GST collections down marginally to Rs86,318 cr in January, hopes of better compliance fade

Revenue collections from the goods and services tax (GST) fell marginally to Rs86,318 crore in January from Rs86,703 crore in the previous month, belying the government's expectations that a reduction in rates and an expansion of the base will keep tax collections intact, and could even increase it.

And, despite a shrinking of transitional credit claims and an expansion of the base, GST collections in January have failed to push up revenue collections.

According to a government statement, 69-per cent of eligible taxpayers - nearly 5.8 million - filed returns for January by 25 February, slightly higher than in the previous month.

The goods and services tax (GST) collections for January fell marginally to Rs 86,318 crore from Rs 86,703 crore in the previous month, belying the government's expectations that a shrinking of transitional credit claims and an expansion of the base might have taken the revenue to a higher orbit.

The fall in GST collections in January could also dent the possibility of a further reduction in tax rates at the GST Council's 10 March meeting as there is nothing to suggest that lower rates will boost compliance and thereby help revenue collections to grow at an incremental rate.

As chances of raising rates again are remote the government may think in lines of enforcing compliance to boost revenue growth, say analysts.

The government could think on the lines of introducing anti-evasion measures such as invoice-matching and reverse charge on transactions with unregistered dealers, besides the e-way bill, which is slated to be rolled out from April.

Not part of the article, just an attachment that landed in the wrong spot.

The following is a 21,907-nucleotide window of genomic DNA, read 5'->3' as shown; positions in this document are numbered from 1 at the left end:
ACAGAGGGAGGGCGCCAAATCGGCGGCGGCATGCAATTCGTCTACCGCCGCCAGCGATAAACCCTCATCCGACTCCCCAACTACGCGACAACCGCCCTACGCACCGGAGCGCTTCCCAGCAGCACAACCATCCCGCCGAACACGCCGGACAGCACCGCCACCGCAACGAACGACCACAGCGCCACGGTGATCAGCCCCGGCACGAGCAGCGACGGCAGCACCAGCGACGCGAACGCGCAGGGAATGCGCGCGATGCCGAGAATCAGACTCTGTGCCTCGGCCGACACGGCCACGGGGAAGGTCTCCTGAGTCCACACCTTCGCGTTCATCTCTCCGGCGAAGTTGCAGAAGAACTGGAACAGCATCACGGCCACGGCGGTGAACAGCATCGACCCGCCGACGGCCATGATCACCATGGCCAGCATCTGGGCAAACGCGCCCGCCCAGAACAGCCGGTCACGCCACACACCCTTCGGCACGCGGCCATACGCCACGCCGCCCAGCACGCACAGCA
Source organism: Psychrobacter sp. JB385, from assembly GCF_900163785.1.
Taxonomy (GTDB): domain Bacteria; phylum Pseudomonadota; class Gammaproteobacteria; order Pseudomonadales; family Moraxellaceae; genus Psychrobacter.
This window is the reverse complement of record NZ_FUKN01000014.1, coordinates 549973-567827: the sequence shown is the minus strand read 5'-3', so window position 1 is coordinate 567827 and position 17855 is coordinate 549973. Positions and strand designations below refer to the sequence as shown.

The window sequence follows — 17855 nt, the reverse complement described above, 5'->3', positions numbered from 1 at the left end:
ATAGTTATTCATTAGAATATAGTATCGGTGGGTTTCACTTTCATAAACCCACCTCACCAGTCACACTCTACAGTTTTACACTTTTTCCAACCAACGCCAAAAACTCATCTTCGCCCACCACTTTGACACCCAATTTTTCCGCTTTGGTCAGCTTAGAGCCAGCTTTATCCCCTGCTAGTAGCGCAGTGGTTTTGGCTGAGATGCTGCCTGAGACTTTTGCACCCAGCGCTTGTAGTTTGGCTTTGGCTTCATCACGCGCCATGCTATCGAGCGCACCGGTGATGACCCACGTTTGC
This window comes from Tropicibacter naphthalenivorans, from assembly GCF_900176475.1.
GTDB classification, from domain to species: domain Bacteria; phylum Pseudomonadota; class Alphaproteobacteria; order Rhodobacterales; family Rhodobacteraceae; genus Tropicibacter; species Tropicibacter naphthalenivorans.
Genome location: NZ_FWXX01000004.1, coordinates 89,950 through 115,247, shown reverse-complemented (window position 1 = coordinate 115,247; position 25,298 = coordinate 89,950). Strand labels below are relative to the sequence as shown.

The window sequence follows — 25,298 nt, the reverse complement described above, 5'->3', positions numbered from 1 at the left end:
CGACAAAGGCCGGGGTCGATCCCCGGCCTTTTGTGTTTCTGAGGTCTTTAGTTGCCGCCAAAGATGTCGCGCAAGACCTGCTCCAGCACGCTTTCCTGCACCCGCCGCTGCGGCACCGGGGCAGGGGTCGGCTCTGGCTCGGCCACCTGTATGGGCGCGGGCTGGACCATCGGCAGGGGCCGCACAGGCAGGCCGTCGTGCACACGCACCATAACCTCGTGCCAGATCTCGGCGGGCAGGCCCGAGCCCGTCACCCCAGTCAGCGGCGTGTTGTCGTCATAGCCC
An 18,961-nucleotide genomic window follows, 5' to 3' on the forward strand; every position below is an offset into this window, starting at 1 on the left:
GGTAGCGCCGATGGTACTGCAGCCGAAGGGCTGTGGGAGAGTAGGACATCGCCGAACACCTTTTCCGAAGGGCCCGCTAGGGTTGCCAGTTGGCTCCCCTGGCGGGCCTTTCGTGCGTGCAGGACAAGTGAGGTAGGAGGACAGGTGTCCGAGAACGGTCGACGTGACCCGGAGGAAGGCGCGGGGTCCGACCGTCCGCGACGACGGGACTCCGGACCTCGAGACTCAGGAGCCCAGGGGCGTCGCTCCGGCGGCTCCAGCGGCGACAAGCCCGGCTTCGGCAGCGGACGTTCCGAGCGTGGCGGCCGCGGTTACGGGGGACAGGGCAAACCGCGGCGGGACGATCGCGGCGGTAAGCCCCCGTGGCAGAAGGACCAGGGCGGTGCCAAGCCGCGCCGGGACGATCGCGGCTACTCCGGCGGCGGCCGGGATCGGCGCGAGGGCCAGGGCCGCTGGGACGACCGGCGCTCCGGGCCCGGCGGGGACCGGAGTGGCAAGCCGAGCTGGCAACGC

The stagnation in collections might also lead to tighter scrutiny of residual transitional credits and a slower pace in refunding the tax to exporters, even though they are expecting a pick-up in refunds towards the end of the financial year.

About 10 million businesses are registered for GST, while only 8.7 million out of these are required to file monthly returns.

Total tax collection under central GST and state GST for January stood at Rs25,560 crore and Rs33,440 crore, respectively.

These figures include transfers of funds from integrated GST to both CGST and SGST by way of settlements. This reflects that the CGST revenue, constrained so far owing to the huge transitional credit claims (about Rs 1.6 lakh crore), is yet to gather pace.

Budget estimates put monthly CGST revenue during the current fiscal to be Rs27,675 crore. With an additional over Rs20,238 crore expected to reach the central exchequer as share of the accumulated IGST, the budget estimates the centre's total share of GST (gross, before mandatory transfers to states) to be around Rs47,913 crore.

The budget projects the centre's average monthly GST proceeds for 2018-19 to be Rs54,491 crore, a growth of 14 per cent.

However, if the current trend prevails, there could be a shortfall in overall GST collections. And since the states are to be compensated for any revenue shortfall from the revenue level a 14 per cent annual growth from the 2015-16 base would entail, subdued CGST posing  a serious threat to centre's revenue.